Headstart for Life

Your Child’s Attention and Language Skills

Posted on Monday, February 27, 2017 by 2 minutes

“Are you listening?”

“Are you paying attention?”

“Remember what I said?”

How many times have we asked this question to our children? 5? 20? 50? 100? We may have used this question more than we realised. As a speech – language therapist, I often catch myself uttering these words many times during my sessions. But have we asked ourselves, why do our children seem to have a hard time attending to what we are saying?

Is it an attention problem?

Or is it language difficulty?

Some children who developed the ability to pay attention well may learn language faster than children who do not. Some children lose their interest very quickly and oftentimes we find ourselves chasing after them after 2 minutes of sitting down with a book in our hands. There are days that our children can show good concentration skills and pay attention to what they are doing. But there are also days that all they do is run around, not listening to anyone.

But how do we know our children’s attention span is developmentally appropriate?

At this point, it is best to understand how our children develop attention span as they grow. This way, we will be able to identify whether our children may have attention issues, speech and language problems or both. (Sen P. & Vasudeva R. 2002)

Zero to one year: Extremely distractible


Your child’s attention is only held by the main stimulus at that particular moment such as the toys in front of him, loud noises or a rattle in his hand. He may be able to concentrate on one thing for up to 5 minutes but would shift his attention from one to another if distractions are present.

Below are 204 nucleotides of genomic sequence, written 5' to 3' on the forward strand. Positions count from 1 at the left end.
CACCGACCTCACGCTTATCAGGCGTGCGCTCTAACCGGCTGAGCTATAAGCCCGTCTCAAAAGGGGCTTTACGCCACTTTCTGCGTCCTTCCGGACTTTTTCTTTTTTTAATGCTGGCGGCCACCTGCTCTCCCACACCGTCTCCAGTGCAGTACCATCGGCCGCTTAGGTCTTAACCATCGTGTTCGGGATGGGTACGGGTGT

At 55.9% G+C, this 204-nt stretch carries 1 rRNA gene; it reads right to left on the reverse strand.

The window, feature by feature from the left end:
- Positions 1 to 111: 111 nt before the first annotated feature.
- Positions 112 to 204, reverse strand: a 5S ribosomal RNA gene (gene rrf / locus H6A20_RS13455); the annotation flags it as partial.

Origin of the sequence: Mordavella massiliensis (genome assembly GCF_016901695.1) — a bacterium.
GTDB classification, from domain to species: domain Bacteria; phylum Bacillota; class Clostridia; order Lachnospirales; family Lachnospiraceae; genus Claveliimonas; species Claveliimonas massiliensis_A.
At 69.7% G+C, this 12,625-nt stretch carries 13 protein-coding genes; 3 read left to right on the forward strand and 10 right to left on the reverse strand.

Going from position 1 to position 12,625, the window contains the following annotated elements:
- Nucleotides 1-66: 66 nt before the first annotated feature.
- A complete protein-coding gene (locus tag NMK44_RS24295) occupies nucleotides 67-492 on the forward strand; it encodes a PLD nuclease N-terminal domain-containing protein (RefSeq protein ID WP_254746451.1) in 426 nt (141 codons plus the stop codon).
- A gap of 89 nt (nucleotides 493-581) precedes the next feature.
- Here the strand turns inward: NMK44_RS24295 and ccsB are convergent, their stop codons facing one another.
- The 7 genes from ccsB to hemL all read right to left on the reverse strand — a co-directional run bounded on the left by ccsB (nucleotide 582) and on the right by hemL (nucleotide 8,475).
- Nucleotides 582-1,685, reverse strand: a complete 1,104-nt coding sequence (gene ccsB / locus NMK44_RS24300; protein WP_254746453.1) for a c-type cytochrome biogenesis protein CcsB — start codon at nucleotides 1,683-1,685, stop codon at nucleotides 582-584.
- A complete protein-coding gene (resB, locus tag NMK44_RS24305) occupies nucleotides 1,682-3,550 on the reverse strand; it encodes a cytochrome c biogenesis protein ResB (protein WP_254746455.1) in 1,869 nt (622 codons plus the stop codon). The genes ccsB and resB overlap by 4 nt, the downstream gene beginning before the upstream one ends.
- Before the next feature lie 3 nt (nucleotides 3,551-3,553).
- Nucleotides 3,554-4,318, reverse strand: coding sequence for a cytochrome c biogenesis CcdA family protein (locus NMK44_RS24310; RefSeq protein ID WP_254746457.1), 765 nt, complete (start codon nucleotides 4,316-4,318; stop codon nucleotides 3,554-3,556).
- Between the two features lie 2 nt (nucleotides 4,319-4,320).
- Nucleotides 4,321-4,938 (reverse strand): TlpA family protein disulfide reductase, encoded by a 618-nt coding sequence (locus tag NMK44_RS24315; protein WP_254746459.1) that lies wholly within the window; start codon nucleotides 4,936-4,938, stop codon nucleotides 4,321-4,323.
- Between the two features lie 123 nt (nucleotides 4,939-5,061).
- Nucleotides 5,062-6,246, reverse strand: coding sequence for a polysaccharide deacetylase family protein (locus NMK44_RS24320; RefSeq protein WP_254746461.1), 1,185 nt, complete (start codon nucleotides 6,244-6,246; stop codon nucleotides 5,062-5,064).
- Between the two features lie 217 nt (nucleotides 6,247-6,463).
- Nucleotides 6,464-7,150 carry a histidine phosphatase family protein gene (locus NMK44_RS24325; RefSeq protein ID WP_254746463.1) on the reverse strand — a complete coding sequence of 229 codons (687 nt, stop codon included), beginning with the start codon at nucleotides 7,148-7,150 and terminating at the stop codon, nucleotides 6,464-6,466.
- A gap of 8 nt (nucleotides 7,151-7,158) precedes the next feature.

One to two years: Rigid concentration


At this age, your child can pay attention to self-chosen tasks. Sometimes, he gets too concentrated to what he is doing to the point where it is very difficult to distract him/her from it. He may appear to be ignoring you but at this age, he can only pay attention to one activity at a time. Sometimes, if he is too immersed in his task, he may not even listen to you at all. This rigidity can make your child seem very stubborn. The important thing to remember is to stop his present activity first and then give him/her an instruction.

Two to three years: Flexible attention


At this age, most children can sit for 20 minutes or so and can switch between listening to you and going back to their activity. They follow instructions more easily and have the capacity to learn new things. At this age, they begin to show interest in books because of the increased concentration skills.

 Three to four years: Controlled attention


At this age, your child is now able to engage in longer periods of meaningful play. He may begin to show interest and be involved in using figurines for role – play. He uses imagination more frequently, that sometimes he confuses fact with fantasy.

Four to six years: Concentrating in school


Children at this stage is expected to learn effectively in school concentrating on more than one thing at a time. They should be able to listen to the teacher while they continue with the activity at hand.